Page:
The present continuous verb tense helps talk about things that are happening right now. It includes verbs ending in "-ing" like "jumping". For example, "I am jumping" means you are jumping now. You can also use it for things that have been happening for a while, like "I have been jumping for hours".

Other common uses of the present continuous verb tense include describing ongoing plans or actions ("We are jumping because it's fun"), expressing your feelings in the moment ("I am feeling nervous") and indicating a change in state or status ("He is becoming more confident").

Present Perfect

The present perfect verb tense helps us talk about things that occurred in the past but are still connected to the present. It usually includes a verb ending with "-ed" or an auxiliary verb like "have". For example, "She has spoken Spanish for years" shows something that started in the past and continues in the present.

Other common uses of the present perfect verb tense include talking about finished actions ("I have jumped"), ongoing past experiences ("I have been jumping for hours") and past events that still affect us in the present ("I have been jumpy all day").

Verbs in the Past

Past Simple

The past simple verb tense helps us talk about things that happened in the past. To use it, we add "-ed" to the verb (like "jumped") or use an auxiliary verb like "had". For example, "I jumped over the fence" means you did this action in the past. You can also use it for finished actions like "I had jumped over a million fences".

Other common uses of the past simple verb tense include talking about major events in our lives ("I jumped over a fence when I was 5 years old") and expressing what we did in the past, even if it's not relevant to the present ("I have jumped over many different fences, but I don't do it anymore").

Past Continuous

The past continuous verb tense is used to talk about actions that were happening in the past. It usually has a verb ending with "-ing" like "jumping". For example, "I was jumping" means you were jumping at some point in the past. You can also use it for things that had been happening for a while, like "I had been jumping for hours".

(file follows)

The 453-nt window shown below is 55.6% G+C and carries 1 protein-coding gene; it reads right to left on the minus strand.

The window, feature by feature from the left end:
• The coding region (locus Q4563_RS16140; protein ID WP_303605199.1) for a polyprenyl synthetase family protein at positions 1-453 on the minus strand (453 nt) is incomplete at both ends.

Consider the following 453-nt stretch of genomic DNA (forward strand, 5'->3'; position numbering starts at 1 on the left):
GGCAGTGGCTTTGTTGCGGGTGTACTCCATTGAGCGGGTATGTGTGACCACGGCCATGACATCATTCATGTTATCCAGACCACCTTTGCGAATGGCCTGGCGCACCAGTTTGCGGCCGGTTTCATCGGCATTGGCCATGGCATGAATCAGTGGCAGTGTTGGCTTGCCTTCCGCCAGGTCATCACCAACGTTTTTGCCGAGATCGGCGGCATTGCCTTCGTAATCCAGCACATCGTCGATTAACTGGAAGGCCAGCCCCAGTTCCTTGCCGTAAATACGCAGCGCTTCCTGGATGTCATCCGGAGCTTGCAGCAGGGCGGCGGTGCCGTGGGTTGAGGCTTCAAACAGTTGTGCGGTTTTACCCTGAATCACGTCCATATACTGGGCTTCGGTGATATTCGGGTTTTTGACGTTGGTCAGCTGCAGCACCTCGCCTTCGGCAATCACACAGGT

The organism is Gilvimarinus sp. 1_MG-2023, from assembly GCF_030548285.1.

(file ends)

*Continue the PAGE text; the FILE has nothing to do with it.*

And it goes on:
Other common uses of the past continuous verb tense include describing ongoing plans or actions that happened in the past, expressing your feelings during a certain time and indicating a change in state or status from something that happened before.

Past Perfect

The past perfect verb tense is used to talk about events that happened before a particular point in the past. It usually includes a verb ending with "-ed" or an auxiliary verb like "had". For example, "She had spoken Spanish for years" shows something that started and ended in the past.

The past perfect verb tense can be used for talking about finished actions ("I had jumped"), ongoing experiences that ended at some point in the past ("I had been jumping for hours") as well as expressing what we did in the past, even if it's not relevant to the present anymore ("I have jumped over many different fences, but I don't do it anymore"). Additionally, you can use it to indicate a change in state or status from something that happened before ("He had become more confident").

Verbs in the Future

Future Simple